Nevada School of Pharmacy: Jobs And Respect, Right Out of School

By now you must have heard on the news how, as an entire generation of baby boomers ages, job opportunities in medical fields has exploded. Perhaps you have even considered going to school and gaining the skills to acquire an awesome job in the healthcare industry. If you’re looking into these options, I hope you’re also considering training to be a pharmacist. The demand for trained pharmacy professionals is increasing even more dramatically than the demand for doctors and nurses. At the same time, pharmacists are becoming more actively involved in the health care process as advisors in drug therapy decisions. Pharmacists get to work closely with people as well as stay on the cutting edge of new science and technology.

Pharmacists work in all kinds of professional settings. Most pharmacists work in community pharmacies, filling prescriptions and providing counseling to patients on the use of over the counter medications. Pharmacists also work in other health care environments including hospitals, nursing homes, managed care organizations, the pharmaceutical industry, colleges and schools, and the federal government. In all of these different areas, pharmacists play key leadership roles and hold positions of high importance and esteem. According to a 2003 poll, a majority of Americans rated pharmacists as having very high honesty and ethics. This reflects the great respect Americans hold for the pharmacists who care for them.

A licensed pharmacist can generally work in any state in the US, although some states require additional tests to transfer licensure between states. Pharmacists can often name their own work hours and can work part-time or during non-traditional times if they want. Because there is such a shortage of pharmacists, pharmacy students usually receive multiple job offers before they even graduate.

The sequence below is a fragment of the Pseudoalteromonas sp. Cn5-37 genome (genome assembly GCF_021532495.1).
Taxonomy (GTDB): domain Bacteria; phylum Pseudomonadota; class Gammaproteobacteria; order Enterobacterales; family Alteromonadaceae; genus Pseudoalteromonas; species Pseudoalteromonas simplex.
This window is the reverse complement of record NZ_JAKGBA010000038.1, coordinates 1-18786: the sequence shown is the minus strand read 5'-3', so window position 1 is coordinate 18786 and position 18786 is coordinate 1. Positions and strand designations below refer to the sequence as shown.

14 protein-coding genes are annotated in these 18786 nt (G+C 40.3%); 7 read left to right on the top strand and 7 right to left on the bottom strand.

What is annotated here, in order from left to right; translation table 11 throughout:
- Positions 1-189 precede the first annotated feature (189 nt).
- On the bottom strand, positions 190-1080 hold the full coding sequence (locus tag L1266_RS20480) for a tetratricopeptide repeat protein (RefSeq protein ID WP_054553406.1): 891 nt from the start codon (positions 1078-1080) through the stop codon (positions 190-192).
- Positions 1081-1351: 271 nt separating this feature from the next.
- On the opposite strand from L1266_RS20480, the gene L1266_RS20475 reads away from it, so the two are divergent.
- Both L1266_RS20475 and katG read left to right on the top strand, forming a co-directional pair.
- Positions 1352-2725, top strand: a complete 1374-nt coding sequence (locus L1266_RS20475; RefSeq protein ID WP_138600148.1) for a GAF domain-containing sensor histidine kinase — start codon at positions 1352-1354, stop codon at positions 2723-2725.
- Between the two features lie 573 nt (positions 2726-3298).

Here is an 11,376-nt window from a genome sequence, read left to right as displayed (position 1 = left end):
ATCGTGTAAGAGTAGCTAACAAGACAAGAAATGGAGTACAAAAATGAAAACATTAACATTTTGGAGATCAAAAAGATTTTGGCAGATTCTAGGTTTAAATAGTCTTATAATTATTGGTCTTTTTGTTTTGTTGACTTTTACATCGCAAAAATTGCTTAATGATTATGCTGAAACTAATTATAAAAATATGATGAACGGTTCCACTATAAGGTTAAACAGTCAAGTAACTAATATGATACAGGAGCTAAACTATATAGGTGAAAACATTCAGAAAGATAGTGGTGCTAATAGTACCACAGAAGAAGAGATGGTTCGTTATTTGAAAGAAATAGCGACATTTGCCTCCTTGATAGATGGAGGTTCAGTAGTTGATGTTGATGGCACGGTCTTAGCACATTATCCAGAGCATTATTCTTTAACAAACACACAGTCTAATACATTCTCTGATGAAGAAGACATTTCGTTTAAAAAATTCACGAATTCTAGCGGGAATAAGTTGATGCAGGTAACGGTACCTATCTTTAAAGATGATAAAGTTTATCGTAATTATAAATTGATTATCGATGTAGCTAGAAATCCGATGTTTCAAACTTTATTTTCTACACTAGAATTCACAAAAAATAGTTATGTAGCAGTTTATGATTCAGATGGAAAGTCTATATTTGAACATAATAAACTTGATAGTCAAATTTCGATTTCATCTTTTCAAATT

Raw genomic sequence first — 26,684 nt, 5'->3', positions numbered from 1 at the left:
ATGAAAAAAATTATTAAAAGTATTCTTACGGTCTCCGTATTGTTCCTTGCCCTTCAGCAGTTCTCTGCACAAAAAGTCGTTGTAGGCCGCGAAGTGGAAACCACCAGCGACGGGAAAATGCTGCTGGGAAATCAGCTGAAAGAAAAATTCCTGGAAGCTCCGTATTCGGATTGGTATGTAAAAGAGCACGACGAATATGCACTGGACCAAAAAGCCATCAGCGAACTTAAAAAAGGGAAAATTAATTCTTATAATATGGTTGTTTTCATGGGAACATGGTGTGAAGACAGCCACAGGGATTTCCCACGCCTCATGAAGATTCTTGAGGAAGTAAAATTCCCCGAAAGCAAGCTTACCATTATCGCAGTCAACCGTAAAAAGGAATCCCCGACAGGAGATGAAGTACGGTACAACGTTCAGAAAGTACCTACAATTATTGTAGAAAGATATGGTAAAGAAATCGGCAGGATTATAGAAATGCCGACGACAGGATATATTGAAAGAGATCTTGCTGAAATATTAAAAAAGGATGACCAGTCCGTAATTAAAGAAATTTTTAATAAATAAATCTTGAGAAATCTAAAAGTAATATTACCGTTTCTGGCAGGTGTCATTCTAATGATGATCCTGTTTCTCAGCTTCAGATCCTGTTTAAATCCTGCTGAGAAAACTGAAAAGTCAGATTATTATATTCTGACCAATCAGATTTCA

In addition to all these perks -- multiple job offers, flexible hours, respect, personal relationships, community involvement -- pharmacists are educated to recognize the signs and symptoms of a biological attack. This knowledge puts pharmacists in the forefront of defense against the risk bioterrorism. Thus, educated pharmacists will be in a position to play a major role in protecting the population should terrorists employ biological weapons against us.

If you are interested in starting a career in pharmacy, head over to and submit your application. We are taking applications from people interested in becoming not only Pharmacy Technicians, but virtually all Vocational Medical Related Positions. We will contact you as soon as a school has reviewed your application. In no way does filling out an application commit you to anything, but it could be the big break you've been waiting for!

About the Author


Anna Henningsgaard